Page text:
Before Wings by Beth Goobie
|Before Wings by Beth Goobie|
|Reviewer: Jill Murphy|
|Summary: Goobie treads delicately through the difficult territory of illness and mortality in this mixture of kitchen sink drama and spirituality. The central character is immensely attractive and her first love affair is well done; heady and sweet. It's a metaphor for coming-of-age, full of magical realism.|
|Buy? Yes||Borrow? Yes|
|Pages: 24||Date: January 2008|
|Publisher: Faber Children's Books|
Adrien is spending the summer working at a camp run by her Aunt Erin, a forbidding woman of few words. Adrien is recovering from a brain aneurysm that almost killed her. She's been warned that she may have another and it may kill her. There won't be a warning; just a blinding light before her lights go out for good. Adrien is not one of those people who become better through suffering. She's rude, truculent and withdrawn, so withdrawn that her loneliness emanates from her with a fierceness that few people try to break through. Her parents try, but meet with a steadfast rejection typical of adolescents and amplified by Adrien's depression. Aunt Erin doesn't seem inclined even to try.
Adrien is obsessed with the possibility of impending death, and when she meets Paul, a fellow camp worker a couple of years older than she, and discovers that he has been dreaming of his own death for some months, she feels an instant connection. When Paul tells her that she appears in those dreams, it's obvious to them both that Adrien has come to the camp for a reason. The five spirits that Adrien sees constantly hovering over the lake seem to agree...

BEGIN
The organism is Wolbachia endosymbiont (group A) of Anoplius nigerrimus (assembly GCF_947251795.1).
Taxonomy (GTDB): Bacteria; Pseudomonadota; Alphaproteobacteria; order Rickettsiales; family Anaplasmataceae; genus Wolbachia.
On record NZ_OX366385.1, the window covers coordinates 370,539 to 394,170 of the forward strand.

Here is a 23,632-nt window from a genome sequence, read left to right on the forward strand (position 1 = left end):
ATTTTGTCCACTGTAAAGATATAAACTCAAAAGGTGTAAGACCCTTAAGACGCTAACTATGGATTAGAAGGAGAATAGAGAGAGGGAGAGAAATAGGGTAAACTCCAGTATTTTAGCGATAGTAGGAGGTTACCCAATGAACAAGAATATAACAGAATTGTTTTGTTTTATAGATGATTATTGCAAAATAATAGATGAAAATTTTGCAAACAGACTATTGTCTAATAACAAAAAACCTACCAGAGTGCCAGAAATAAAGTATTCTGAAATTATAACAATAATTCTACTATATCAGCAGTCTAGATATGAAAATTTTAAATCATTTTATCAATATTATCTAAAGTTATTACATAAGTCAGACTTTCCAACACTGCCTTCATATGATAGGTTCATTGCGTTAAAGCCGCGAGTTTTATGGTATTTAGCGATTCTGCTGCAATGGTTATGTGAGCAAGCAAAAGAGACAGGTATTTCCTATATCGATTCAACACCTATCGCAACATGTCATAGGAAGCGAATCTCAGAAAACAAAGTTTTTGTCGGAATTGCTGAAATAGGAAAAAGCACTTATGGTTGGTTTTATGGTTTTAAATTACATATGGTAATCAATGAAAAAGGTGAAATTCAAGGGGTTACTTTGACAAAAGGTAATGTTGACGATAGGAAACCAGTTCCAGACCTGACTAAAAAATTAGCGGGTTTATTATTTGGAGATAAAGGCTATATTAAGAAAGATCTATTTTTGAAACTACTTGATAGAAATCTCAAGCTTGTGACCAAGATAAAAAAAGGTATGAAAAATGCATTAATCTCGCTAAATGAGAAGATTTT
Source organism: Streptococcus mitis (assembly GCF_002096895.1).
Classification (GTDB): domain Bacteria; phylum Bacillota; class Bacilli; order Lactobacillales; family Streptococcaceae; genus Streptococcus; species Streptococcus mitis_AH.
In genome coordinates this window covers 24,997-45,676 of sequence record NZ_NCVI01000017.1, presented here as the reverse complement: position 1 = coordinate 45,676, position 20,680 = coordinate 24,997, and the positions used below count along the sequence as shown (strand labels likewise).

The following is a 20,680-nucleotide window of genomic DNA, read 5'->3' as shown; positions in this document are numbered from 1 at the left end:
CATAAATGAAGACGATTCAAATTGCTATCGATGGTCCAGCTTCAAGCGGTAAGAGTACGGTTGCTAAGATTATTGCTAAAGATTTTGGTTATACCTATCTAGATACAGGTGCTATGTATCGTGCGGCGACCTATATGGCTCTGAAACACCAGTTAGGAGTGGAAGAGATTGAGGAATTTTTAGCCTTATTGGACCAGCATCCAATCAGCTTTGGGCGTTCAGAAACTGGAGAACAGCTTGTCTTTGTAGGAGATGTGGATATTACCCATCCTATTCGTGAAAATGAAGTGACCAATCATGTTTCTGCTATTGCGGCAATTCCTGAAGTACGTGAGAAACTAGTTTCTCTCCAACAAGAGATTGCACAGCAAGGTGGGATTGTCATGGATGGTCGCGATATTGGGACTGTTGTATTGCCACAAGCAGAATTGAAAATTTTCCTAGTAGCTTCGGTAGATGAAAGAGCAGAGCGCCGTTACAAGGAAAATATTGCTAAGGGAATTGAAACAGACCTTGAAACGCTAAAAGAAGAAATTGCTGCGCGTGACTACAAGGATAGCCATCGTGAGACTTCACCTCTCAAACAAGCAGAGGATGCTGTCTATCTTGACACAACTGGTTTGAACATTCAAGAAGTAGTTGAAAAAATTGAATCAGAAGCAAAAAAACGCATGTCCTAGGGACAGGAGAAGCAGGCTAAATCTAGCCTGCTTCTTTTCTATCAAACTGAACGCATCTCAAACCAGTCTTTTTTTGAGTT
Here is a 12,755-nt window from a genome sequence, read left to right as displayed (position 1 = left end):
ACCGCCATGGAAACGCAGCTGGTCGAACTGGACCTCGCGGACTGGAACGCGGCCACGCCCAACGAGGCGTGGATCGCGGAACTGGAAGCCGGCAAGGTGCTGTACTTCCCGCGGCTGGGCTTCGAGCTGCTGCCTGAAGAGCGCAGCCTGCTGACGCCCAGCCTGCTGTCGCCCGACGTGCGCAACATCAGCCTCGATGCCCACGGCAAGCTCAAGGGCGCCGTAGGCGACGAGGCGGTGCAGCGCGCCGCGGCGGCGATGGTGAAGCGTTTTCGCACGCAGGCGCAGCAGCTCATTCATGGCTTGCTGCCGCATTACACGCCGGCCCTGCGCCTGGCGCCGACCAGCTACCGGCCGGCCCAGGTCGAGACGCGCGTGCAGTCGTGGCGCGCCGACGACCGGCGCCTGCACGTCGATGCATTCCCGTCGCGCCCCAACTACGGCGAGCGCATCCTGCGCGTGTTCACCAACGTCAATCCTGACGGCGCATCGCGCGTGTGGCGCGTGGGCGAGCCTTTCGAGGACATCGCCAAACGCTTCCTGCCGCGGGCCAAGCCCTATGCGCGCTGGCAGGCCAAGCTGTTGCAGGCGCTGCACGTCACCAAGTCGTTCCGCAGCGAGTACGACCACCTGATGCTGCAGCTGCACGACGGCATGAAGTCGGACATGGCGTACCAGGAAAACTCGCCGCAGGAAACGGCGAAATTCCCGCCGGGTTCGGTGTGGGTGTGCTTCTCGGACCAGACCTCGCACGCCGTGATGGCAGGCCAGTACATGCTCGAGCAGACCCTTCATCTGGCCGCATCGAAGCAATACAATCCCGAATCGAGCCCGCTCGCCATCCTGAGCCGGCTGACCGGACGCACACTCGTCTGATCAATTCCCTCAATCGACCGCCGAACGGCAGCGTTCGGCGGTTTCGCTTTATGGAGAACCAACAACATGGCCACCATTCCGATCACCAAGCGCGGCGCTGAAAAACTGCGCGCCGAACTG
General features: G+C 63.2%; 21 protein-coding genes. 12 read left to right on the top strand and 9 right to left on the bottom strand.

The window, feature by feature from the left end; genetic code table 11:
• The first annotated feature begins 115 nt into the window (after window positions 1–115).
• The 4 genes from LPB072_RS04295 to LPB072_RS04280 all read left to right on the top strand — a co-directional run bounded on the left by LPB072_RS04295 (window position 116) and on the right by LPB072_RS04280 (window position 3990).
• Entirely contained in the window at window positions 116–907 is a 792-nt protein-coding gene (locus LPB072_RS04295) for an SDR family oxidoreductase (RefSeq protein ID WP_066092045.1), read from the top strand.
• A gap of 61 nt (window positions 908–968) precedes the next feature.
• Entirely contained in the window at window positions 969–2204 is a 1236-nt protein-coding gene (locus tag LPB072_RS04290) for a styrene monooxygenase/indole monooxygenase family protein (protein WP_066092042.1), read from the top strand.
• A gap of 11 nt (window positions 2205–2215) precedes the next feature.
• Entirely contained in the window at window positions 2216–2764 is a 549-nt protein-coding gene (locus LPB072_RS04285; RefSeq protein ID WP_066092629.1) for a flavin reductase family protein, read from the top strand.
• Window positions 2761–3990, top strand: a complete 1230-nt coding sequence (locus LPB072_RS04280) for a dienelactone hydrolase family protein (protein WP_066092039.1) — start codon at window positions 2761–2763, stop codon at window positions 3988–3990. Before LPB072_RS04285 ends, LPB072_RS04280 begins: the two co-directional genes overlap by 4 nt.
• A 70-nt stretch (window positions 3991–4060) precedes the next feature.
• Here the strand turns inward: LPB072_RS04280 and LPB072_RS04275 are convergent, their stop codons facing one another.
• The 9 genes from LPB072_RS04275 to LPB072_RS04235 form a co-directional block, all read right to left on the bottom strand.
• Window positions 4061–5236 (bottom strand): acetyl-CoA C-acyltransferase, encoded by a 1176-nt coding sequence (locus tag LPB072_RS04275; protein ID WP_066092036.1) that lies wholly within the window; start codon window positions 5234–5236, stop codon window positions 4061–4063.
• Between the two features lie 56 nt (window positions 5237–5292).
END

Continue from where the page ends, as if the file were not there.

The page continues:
Before Wings is many things. It's a kitchen-sink drama dealing with the difficulties of family and peer group relationships. It's a slightly spiritual fantasy thriller. It's a love story. But ultimately, it's a coming of age story. Adrien must learn to grow up, despite the threat of an aneurysm. And over the course of the book, she makes the transition from child to woman, eventually letting go of her fear. So the aneurysm is partly a cipher for adolescence. The love story is wonderful, tense, passionate and full of insecurity and tension. There's a scene in which Adrien and Paul have their first kiss which absolutely pulsates. I might be 40-something, but I don't mind admitting I read it several times before moving on.
The writing is perfect - straightforward when it needs to be and slightly eerie when it needs to be. As Adrien slips between the real world and the spiritual (or imagined, we're never quite sure) and Goobie's images resonate, the reader slips ever more into this ill young woman's world. Adrien herself is great. She's bolshy and impetuous, always flying off at the handle, but she has a clear idea of what's right and wrong and isn't afraid to stand up for herself and her principles.
I thought that the climax wrapped up a little too quickly and easily, but this is a minor nitpick. Before Wings treads the difficult territory of death and mortality with sureness and dexterity and knows her audience well. Recommended.
My thanks to the kind people at Faber for sending the book.
If they enjoyed Before Wings, they might also like Margaret Mahy's The Changeover, another coming of age metaphor, or Jenny Downham's tour de force Before I Die, which tells the story of terminally ill Tessa.
You can read more book reviews or buy Before Wings by Beth Goobie at Amazon.co.uk.
You can read more book reviews or buy Before Wings by Beth Goobie at Amazon.com.
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